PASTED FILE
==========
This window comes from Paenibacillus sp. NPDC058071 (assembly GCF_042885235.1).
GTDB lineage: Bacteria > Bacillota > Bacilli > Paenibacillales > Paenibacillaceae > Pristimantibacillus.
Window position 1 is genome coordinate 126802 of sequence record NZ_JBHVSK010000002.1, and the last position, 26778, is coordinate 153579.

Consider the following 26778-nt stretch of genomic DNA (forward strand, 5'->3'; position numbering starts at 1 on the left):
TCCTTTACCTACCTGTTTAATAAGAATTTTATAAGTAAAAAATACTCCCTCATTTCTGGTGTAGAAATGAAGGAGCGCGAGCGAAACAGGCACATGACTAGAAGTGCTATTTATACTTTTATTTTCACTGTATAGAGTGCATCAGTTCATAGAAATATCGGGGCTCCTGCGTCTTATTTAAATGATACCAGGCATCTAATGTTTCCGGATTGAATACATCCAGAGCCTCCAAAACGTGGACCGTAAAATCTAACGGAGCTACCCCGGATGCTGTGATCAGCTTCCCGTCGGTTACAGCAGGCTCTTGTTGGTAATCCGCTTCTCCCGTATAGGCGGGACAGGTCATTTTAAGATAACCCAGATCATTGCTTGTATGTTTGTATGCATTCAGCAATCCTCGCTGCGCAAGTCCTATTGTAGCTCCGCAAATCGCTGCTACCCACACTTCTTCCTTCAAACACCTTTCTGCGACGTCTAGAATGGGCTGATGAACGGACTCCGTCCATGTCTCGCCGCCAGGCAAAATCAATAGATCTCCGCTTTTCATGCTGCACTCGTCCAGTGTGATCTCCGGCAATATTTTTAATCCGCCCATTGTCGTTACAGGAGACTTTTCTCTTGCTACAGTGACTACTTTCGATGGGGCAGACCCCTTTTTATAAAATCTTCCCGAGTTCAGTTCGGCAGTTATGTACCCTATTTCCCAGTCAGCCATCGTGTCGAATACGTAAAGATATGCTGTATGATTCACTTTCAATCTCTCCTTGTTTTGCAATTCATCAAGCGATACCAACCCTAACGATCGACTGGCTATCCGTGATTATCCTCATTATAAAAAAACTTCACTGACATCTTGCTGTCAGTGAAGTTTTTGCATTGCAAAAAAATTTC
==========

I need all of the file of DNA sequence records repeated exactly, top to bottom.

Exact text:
This window comes from Paenibacillus sp. NPDC058071 (assembly GCF_042885235.1).
GTDB lineage: Bacteria > Bacillota > Bacilli > Paenibacillales > Paenibacillaceae > Pristimantibacillus.
Window position 1 is genome coordinate 126802 of sequence record NZ_JBHVSK010000002.1, and the last position, 26778, is coordinate 153579.

Consider the following 26778-nt stretch of genomic DNA (forward strand, 5'->3'; position numbering starts at 1 on the left):
TCCTTTACCTACCTGTTTAATAAGAATTTTATAAGTAAAAAATACTCCCTCATTTCTGGTGTAGAAATGAAGGAGCGCGAGCGAAACAGGCACATGACTAGAAGTGCTATTTATACTTTTATTTTCACTGTATAGAGTGCATCAGTTCATAGAAATATCGGGGCTCCTGCGTCTTATTTAAATGATACCAGGCATCTAATGTTTCCGGATTGAATACATCCAGAGCCTCCAAAACGTGGACCGTAAAATCTAACGGAGCTACCCCGGATGCTGTGATCAGCTTCCCGTCGGTTACAGCAGGCTCTTGTTGGTAATCCGCTTCTCCCGTATAGGCGGGACAGGTCATTTTAAGATAACCCAGATCATTGCTTGTATGTTTGTATGCATTCAGCAATCCTCGCTGCGCAAGTCCTATTGTAGCTCCGCAAATCGCTGCTACCCACACTTCTTCCTTCAAACACCTTTCTGCGACGTCTAGAATGGGCTGATGAACGGACTCCGTCCATGTCTCGCCGCCAGGCAAAATCAATAGATCTCCGCTTTTCATGCTGCACTCGTCCAGTGTGATCTCCGGCAATATTTTTAATCCGCCCATTGTCGTTACAGGAGACTTTTCTCTTGCTACAGTGACTACTTTCGATGGGGCAGACCCCTTTTTATAAAATCTTCCCGAGTTCAGTTCGGCAGTTATGTACCCTATTTCCCAGTCAGCCATCGTGTCGAATACGTAAAGATATGCTGTATGATTCACTTTCAATCTCTCCTTGTTTTGCAATTCATCAAGCGATACCAACCCTAACGATCGACTGGCTATCCGTGATTATCCTCATTATAAAAAAACTTCACTGACATCTTGCTGTCAGTGAAGTTTTTGCATTGCAAAAAAATTTC